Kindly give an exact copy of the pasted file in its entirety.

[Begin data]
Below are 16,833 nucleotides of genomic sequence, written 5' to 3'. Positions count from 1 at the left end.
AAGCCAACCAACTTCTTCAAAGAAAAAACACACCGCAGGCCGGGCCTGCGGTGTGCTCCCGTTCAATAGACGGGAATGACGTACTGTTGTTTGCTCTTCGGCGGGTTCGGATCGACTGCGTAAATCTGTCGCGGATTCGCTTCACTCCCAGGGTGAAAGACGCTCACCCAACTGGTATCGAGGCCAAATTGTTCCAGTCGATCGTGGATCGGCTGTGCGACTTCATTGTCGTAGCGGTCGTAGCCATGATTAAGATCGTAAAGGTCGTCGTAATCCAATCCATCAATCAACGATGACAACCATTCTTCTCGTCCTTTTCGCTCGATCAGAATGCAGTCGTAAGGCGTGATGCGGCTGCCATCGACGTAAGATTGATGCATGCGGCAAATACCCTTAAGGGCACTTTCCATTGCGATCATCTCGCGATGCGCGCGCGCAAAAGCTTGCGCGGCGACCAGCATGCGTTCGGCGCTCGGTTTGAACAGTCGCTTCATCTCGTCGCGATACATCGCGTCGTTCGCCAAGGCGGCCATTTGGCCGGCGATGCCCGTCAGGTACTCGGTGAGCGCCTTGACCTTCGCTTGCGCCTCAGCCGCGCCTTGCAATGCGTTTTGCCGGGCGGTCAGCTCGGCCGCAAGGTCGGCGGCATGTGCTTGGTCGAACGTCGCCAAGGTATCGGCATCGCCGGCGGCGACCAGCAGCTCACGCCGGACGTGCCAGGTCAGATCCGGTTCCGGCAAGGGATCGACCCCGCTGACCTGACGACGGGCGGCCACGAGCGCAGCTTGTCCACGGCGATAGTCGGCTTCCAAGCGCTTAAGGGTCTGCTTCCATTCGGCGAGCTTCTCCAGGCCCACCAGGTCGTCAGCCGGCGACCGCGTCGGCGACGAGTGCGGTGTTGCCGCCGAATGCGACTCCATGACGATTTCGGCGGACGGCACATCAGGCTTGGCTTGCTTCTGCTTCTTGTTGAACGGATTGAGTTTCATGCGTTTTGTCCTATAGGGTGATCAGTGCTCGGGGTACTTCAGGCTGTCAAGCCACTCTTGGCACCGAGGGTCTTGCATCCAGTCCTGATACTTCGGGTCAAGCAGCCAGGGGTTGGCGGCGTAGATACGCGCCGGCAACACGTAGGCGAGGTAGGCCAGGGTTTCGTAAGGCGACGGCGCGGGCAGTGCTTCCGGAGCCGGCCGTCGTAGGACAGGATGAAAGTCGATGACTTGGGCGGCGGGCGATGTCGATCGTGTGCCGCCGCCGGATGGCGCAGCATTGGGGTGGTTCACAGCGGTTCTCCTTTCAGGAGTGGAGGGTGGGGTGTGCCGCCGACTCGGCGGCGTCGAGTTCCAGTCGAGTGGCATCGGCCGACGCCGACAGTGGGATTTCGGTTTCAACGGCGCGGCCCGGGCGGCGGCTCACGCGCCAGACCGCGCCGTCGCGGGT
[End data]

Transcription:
Below are 16,833 nucleotides of genomic sequence, written 5' to 3'. Positions count from 1 at the left end.
AAGCCAACCAACTTCTTCAAAGAAAAAACACACCGCAGGCCGGGCCTGCGGTGTGCTCCCGTTCAATAGACGGGAATGACGTACTGTTGTTTGCTCTTCGGCGGGTTCGGATCGACTGCGTAAATCTGTCGCGGATTCGCTTCACTCCCAGGGTGAAAGACGCTCACCCAACTGGTATCGAGGCCAAATTGTTCCAGTCGATCGTGGATCGGCTGTGCGACTTCATTGTCGTAGCGGTCGTAGCCATGATTAAGATCGTAAAGGTCGTCGTAATCCAATCCATCAATCAACGATGACAACCATTCTTCTCGTCCTTTTCGCTCGATCAGAATGCAGTCGTAAGGCGTGATGCGGCTGCCATCGACGTAAGATTGATGCATGCGGCAAATACCCTTAAGGGCACTTTCCATTGCGATCATCTCGCGATGCGCGCGCGCAAAAGCTTGCGCGGCGACCAGCATGCGTTCGGCGCTCGGTTTGAACAGTCGCTTCATCTCGTCGCGATACATCGCGTCGTTCGCCAAGGCGGCCATTTGGCCGGCGATGCCCGTCAGGTACTCGGTGAGCGCCTTGACCTTCGCTTGCGCCTCAGCCGCGCCTTGCAATGCGTTTTGCCGGGCGGTCAGCTCGGCCGCAAGGTCGGCGGCATGTGCTTGGTCGAACGTCGCCAAGGTATCGGCATCGCCGGCGGCGACCAGCAGCTCACGCCGGACGTGCCAGGTCAGATCCGGTTCCGGCAAGGGATCGACCCCGCTGACCTGACGACGGGCGGCCACGAGCGCAGCTTGTCCACGGCGATAGTCGGCTTCCAAGCGCTTAAGGGTCTGCTTCCATTCGGCGAGCTTCTCCAGGCCCACCAGGTCGTCAGCCGGCGACCGCGTCGGCGACGAGTGCGGTGTTGCCGCCGAATGCGACTCCATGACGATTTCGGCGGACGGCACATCAGGCTTGGCTTGCTTCTGCTTCTTGTTGAACGGATTGAGTTTCATGCGTTTTGTCCTATAGGGTGATCAGTGCTCGGGGTACTTCAGGCTGTCAAGCCACTCTTGGCACCGAGGGTCTTGCATCCAGTCCTGATACTTCGGGTCAAGCAGCCAGGGGTTGGCGGCGTAGATACGCGCCGGCAACACGTAGGCGAGGTAGGCCAGGGTTTCGTAAGGCGACGGCGCGGGCAGTGCTTCCGGAGCCGGCCGTCGTAGGACAGGATGAAAGTCGATGACTTGGGCGGCGGGCGATGTCGATCGTGTGCCGCCGCCGGATGGCGCAGCATTGGGGTGGTTCACAGCGGTTCTCCTTTCAGGAGTGGAGGGTGGGGTGTGCCGCCGACTCGGCGGCGTCGAGTTCCAGTCGAGTGGCATCGGCCGACGCCGACAGTGGGATTTCGGTTTCAACGGCGCGGCCCGGGCGGCGGCTCACGCGCCAGACCGCGCCGTCGCGGGT